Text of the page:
Tuesday, August 13, 2013

Platt & Munk's 1970s "A Child Guidance Book" Series

Sometime deep in the 1970s, Platt & Munk put out a series of oversize children's books that seemed very inspired by Richard Scarry's Busytown books and/or the general output of Golden Books. (They borrowed several illustrators from the Golden stable for the project as well.) There are lots of animals wearing clothes (moles toil underground, beavers handle all woodwork), and there is a ton of interesting vocabulary and information. I kind of love these books because, as a rule, they are very readable (not too much text, not too little), they are fun, and they are perfect for pulling out as a reference when a particular topic comes in conversation. Up top I have some scans, and down at the bottom of the post I have a clumsy bibliography. Kudos to whichever groovy editrix put this series together back in the 1970s. You done good.

How Do They Build It? - Tim and Greg Hildebrandt - Platt & Munk, 1974 - ISBN 0-8228-7610-8.

Topics: Houses, boats, cars, furniture, roads, skyscrapers, dams, bridges, planes, oil wells. 

Where Everyday Things Come From - Aldren Watson - Platt & Munk, 1974 - ISBN 0-8228-7611-6,

The technical watercolors in this book are extraordinary. This is an image from the section on steel. Other featured topics: Rubber, paper, books, coal, electricity, glass, steel, soap, plastic, paint, cotton, clothing, wool, fruits and vegetables, honey, sugar, chocolate, salt and breads.

Who Invented It and What Makes It Work? - Sarah Leslie, illustrated by Tom O'Sullivan - Platt & Munk, 1976. ISBN 0-8228-7612-4. For the record, I've seen a few things from O'Sullivan lately, and I think he was an absolutely unrated star illustrator with a very unique and lovely style!

Each two-page spread is split into a historical survey of the invention, and then a description of the technical workings of the item in question. Above, an easy-riding cat shows off the parts of a motorcycle. Other topics in the book: balloon, clock, dynamo, lightning rod, piano, telescope, airplane, camera, printing press, bifocals, electric light bulb, phonograph, motion pictures, animated cartoon movies, telegraph, typewriter, telephone, elevator, thermometer, motorcycle, zipper, escalator, matches, radio, refrigerator, sewing machine, television, cotton gin, vacuum cleaner.
The Big Farm Book - Annie Ingle, illustrated by Aurelius Battaglia - Platt & Munk, 1976 - ISBN 0-8228-7617-5. 

Whee, pesticides! By and large, The Big Farm Book depicts an idealized vision of rural American life that probably didn't even exist when this book was written, but this one page about crop dusting is (a) startling to the modern eye, and (b) charming on its own terms. (As my dad has pointed out, for most of the 20th century, there was no such thing as organic farming; everyone used chemicals.)



The Big City Book - Annie Ingle, illustrated by Tim and Greg Hildebrandt - Platt & Munk, 1975 - ISBN 0-8228-7616-7.

A sample page, on the topic of the police department. I will leave it to you to ponder the imagery of perhaps the perv cat and the innocent mouse-child, but overall this is a good example of what you'll see inside. Lots of useful details in here, using what is probably New York City or another major East Coast metropolis, as the source. (This is likely the only children's book in history to include the words "commissioner of weights and measures.") This and the Farm book have a slightly more "narrative" style than the other Child Guidance books I've looked at, which tend to take a survey approach.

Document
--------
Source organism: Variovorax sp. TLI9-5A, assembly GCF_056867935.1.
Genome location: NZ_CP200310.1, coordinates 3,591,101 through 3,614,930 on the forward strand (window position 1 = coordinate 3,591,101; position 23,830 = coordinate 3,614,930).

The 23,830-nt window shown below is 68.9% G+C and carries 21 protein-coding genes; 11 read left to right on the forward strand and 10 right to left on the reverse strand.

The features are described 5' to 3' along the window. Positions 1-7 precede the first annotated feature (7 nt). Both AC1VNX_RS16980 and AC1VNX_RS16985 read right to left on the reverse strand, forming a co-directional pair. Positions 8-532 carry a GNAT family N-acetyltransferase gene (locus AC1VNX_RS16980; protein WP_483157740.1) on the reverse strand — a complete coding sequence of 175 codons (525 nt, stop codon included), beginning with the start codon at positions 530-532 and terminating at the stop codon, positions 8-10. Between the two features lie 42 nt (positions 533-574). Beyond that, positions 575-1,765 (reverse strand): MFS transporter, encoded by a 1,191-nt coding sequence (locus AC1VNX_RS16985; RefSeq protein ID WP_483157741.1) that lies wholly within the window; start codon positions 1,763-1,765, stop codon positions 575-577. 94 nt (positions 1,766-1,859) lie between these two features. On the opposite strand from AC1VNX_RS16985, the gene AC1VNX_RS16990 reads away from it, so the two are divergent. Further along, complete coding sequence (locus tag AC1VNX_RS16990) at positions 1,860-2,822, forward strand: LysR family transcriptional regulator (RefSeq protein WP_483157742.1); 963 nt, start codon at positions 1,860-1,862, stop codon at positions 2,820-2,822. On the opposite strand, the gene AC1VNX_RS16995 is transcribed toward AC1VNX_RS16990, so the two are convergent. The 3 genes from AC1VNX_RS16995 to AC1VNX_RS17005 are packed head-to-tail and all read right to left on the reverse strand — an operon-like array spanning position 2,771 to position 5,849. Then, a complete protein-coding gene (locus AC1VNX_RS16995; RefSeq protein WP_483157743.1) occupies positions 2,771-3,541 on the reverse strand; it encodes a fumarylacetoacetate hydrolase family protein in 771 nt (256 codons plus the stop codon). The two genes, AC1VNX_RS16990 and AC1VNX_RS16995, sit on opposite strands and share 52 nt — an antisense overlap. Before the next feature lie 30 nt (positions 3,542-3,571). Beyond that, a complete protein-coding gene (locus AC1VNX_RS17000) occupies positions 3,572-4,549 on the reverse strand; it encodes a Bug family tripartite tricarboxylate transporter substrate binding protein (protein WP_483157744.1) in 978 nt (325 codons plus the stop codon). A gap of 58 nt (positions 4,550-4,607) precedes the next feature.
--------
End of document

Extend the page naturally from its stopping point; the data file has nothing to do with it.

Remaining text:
How Come...? Easy Answers to Hard Questions - Joyce Richards, illustrated by Susan Perl - Platt & Munk, 1975 - ISBN 0-448-13031-9. I think I remember this book from when I was little, or at least I think I remember Susan Perl's spacey, uniquely-haired children from another one of her books.

"Why Is the Ocean Salty?" - This book is quite a mish-mash of topics. I think in both this and the Body book below, Perl's illustrations either overwhelm the weaker text or at least fail to show something the text can't tell. The illustrations are very interesting, but somehow these two don't feel as successful to me as the other Child Guidance books I've seen.

You: How Your Body Works - by Leslie McGuire, illustrated by Susan Perl - Platt & Munk, 1974 - ISBN 0-8228-7320-6. My copy of this book is smaller than the other volumes appearing under the Child Guidance imprint.

"Where do you do all your thinking?"

Baby brainiacs in Susan Perl's imagination, circa 1974.


How Come...? Easy Answers to Hard Questions
Joyce Richards & Susan Perl

More Easy Answers
Joyce Richards & Susan Perl

Who Invented It and What Makes It Work?
Sarah Leslie & Tom O’Sullivan

Where Everyday Things Come From
Aldren Watson

Letters, Sounds and Words: A Phonic Dictionary
Linda Hayward & Carol Nicklaus

Numbers, Signs and Pictures: A First Number Book
Shari Robinson & Sal Murdocca

The Big Farm Book
Annie Ingle & Aurelius Battaglia

The Big City Book
Annie Ingle & the Hildebrandts

The Curiosity Book: Answers to Questions That Every Child Is Most Curious About
Selma G. Lanes & Robert J. Lee

The Bible Story Picture Book: Stories from the Old and New Testaments
Louisa Britton & Victor Ramon Mojica

Mabel and the Rainbow
Carol Nicklaus

The Great Big Funny BookSue Lundgren
The Almost Anything You Might Ask Almanac {I didn't like this one at all and eventually left it at a Little Free Library.}
Pappy Klima 

Marvelous Creatures: A First Book About Animals
Bernard Garfinkle & Meryl Joseph

Are there other Child Guidance titles out there that I haven't found? I'd love to know about them if there are. Please post in the comments if you find any that aren't listed here, or if you'd like to see more scans from any of the titles above.

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